Cindy and I chuckle too, and while he focuses on preparing the margins of the builds for installing the teeth, some very easy, very soft treble piano notes from the jazz station fill the suite like a river of time.
Cindy’s necklace today is a dainty string of white shell and silver beads. A choker encircling her neck and setting off her highlighted hair. I watch her work, and see that her eyes are more gold than brown in the afternoon light. These two people – him in his uptown shirts and her in her highlights – these two people that have troubled and fussed, and fussed and troubled over my mouth. These two people who have nurtured me.
I’ll miss them. There is some grieving going on here I see. It surprises me. I didn’t expect it. I close my eyes against a sting of tears.
My prosthodontist slips the lower teeth in first to double check the facets and make sure the fit is passive and that none of the teeth are creating lateral pressure on the others. Through it all, I require so much Lidocaine that we start joking about whether I’ll break the record of 15 ampoules. Apparently that’s the max. “If you go over that it’s OK. You just get a headache,” he said.
“But it’s a bad one,” Cindy said.
“Well I don’t want that,” I said.
“Yes,” he said, “But we have to get the job done.”
Hmmm. He does know how to push a patient when he’s on a mission. I try to tolerate what I can, although tooth pain is something I’ve never been too good at enduring. I made it, though. By the end of the appointment that lasted from 1 to 7 p.m., I rang it at 13 ampoules – home by the skin of my teeth.
What do we get up to in those six hours? Installing a brand new set of reconstructed teeth? Close, but no basket.
He does get the lowers in. Adjusts the contacts for what seems like an interminably long time. Etches the tooth margins and then installs the teeth. Cindy, the mother hawk from her chair with one arm draped over the back rest eying the operation, tone talking. Did you torque that one? You want floss?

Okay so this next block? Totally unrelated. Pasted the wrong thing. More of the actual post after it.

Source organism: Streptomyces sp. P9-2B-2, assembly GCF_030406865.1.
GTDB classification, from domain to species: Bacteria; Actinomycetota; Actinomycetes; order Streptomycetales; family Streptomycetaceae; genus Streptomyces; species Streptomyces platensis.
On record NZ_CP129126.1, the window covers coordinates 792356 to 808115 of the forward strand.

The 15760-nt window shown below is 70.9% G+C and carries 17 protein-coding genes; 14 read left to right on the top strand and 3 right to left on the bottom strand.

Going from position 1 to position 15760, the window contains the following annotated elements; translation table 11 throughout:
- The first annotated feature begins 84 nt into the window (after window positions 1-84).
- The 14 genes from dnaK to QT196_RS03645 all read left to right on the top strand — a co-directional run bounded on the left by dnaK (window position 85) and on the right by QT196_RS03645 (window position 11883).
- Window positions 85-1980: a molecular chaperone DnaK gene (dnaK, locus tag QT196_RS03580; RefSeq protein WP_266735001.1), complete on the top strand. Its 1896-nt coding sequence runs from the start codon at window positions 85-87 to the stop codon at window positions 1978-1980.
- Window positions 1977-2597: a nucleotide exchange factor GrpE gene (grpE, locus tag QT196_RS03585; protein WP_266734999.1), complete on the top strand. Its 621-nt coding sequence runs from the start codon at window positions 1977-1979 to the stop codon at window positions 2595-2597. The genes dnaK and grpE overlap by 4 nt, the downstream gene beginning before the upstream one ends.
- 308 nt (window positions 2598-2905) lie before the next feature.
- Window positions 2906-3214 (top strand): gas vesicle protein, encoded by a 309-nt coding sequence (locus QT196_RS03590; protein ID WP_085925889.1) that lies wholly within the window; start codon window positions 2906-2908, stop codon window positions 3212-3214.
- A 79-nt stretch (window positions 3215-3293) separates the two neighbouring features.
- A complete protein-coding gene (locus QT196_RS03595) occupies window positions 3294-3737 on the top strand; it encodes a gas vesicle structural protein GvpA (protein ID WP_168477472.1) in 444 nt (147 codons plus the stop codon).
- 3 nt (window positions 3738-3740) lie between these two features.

For his part, he’s about ready to start cementing. “We do every other one so the teeth are not being driven by the adjacent tooth,” he explained to me. “A lot of dentists put three or four crowns in and push down. But what happens is that they don’t seal perfectly sometimes. Ours take longer, but then we know there is a perfect seal.”
He works through the lower jaw in this way, his fingers clamping my jawbone hard while the cement under each porcelain crown sets. Then he moves to my uppers and gets all the molar implants and crowns in.
The upper front teeth, however, don’t meet his specifications and have to travel back to the lab once again.
“I like this side,” he said pointing to the right, “so what I want to do is have them modify the left side more in line with the right.”
I could see what he was talking about and agreed. “Sounds good,” I said. “So I guess we won’t be saying goodbye just yet.”
Cindy laughs. “Don’t worry,” she said. “You’re stuck with us a little longer. We wouldn’t let you get away too easily.”
Chuckle. She really does look beautiful in the long rays of the evening light. Her golden eyes and hair are spiff and match my prosthodontist’s uptown shirts and ties. More, she is as nice as he is. Like my mother said, “You like your dentist.”
“Yes,” I said. “Him and Cindy and Stacy. They’ve been great. The whole thing has been way beyond anything I ever expected. I’m blown away, and I don’t even have my teeth yet.”